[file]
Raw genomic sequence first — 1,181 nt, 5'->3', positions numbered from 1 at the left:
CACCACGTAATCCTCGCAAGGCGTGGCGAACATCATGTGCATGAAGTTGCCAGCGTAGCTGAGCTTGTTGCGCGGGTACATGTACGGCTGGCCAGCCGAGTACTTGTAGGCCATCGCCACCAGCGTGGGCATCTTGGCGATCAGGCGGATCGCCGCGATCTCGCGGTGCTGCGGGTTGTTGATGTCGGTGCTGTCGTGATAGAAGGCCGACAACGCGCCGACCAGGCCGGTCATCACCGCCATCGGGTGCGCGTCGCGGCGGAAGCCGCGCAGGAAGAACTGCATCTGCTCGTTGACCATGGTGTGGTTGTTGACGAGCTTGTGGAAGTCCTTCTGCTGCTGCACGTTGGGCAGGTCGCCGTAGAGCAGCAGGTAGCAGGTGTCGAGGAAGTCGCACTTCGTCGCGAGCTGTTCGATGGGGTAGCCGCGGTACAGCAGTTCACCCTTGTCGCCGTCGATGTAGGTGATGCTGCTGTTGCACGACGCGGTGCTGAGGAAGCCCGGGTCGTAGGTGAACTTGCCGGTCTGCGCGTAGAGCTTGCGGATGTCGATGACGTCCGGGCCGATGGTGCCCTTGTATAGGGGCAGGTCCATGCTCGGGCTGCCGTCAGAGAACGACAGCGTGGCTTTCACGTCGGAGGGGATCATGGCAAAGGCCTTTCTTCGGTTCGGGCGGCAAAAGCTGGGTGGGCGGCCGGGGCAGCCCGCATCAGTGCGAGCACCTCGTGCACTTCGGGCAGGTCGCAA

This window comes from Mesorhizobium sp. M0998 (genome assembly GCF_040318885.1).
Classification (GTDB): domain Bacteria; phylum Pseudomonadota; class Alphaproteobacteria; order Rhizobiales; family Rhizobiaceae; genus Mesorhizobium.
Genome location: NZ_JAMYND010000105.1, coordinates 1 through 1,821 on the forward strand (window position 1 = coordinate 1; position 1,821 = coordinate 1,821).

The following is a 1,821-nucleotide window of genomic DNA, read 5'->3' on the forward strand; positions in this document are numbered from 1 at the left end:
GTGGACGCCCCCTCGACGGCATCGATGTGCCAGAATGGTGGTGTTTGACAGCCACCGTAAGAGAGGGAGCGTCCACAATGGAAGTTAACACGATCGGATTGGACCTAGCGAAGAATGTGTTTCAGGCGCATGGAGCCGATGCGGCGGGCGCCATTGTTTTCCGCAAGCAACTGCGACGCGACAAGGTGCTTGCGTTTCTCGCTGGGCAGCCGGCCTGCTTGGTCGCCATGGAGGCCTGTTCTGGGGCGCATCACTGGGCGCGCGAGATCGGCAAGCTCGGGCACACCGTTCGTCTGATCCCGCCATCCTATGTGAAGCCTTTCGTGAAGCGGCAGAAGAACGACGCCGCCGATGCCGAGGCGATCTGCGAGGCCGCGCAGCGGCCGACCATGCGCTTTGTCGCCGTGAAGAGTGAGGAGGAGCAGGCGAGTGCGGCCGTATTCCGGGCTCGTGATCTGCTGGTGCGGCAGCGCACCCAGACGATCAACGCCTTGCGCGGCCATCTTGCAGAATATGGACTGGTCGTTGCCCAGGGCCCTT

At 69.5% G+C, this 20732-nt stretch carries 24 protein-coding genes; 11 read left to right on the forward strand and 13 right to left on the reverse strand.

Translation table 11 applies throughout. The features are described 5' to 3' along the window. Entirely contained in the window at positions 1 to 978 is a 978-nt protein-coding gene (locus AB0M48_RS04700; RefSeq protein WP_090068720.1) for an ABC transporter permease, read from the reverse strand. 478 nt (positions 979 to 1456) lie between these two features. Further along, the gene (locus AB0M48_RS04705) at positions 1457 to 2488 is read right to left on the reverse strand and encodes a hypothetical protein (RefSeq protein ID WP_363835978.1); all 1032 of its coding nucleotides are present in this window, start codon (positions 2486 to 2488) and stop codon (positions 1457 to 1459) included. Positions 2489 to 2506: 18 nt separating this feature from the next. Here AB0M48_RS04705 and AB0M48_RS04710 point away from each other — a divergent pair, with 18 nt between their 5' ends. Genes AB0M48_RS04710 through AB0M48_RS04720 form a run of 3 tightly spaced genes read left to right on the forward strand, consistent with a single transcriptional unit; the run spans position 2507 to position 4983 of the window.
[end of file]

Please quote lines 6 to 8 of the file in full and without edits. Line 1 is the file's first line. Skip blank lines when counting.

The following is a 1,821-nucleotide window of genomic DNA, read 5'->3' on the forward strand; positions in this document are numbered from 1 at the left end:
GTGGACGCCCCCTCGACGGCATCGATGTGCCAGAATGGTGGTGTTTGACAGCCACCGTAAGAGAGGGAGCGTCCACAATGGAAGTTAACACGATCGGATTGGACCTAGCGAAGAATGTGTTTCAGGCGCATGGAGCCGATGCGGCGGGCGCCATTGTTTTCCGCAAGCAACTGCGACGCGACAAGGTGCTTGCGTTTCTCGCTGGGCAGCCGGCCTGCTTGGTCGCCATGGAGGCCTGTTCTGGGGCGCATCACTGGGCGCGCGAGATCGGCAAGCTCGGGCACACCGTTCGTCTGATCCCGCCATCCTATGTGAAGCCTTTCGTGAAGCGGCAGAAGAACGACGCCGCCGATGCCGAGGCGATCTGCGAGGCCGCGCAGCGGCCGACCATGCGCTTTGTCGCCGTGAAGAGTGAGGAGGAGCAGGCGAGTGCGGCCGTATTCCGGGCTCGTGATCTGCTGGTGCGGCAGCGCACCCAGACGATCAACGCCTTGCGCGGCCATCTTGCAGAATATGGACTGGTCGTTGCCCAGGGCCCTT

At 69.5% G+C, this 20732-nt stretch carries 24 protein-coding genes; 11 read left to right on the forward strand and 13 right to left on the reverse strand.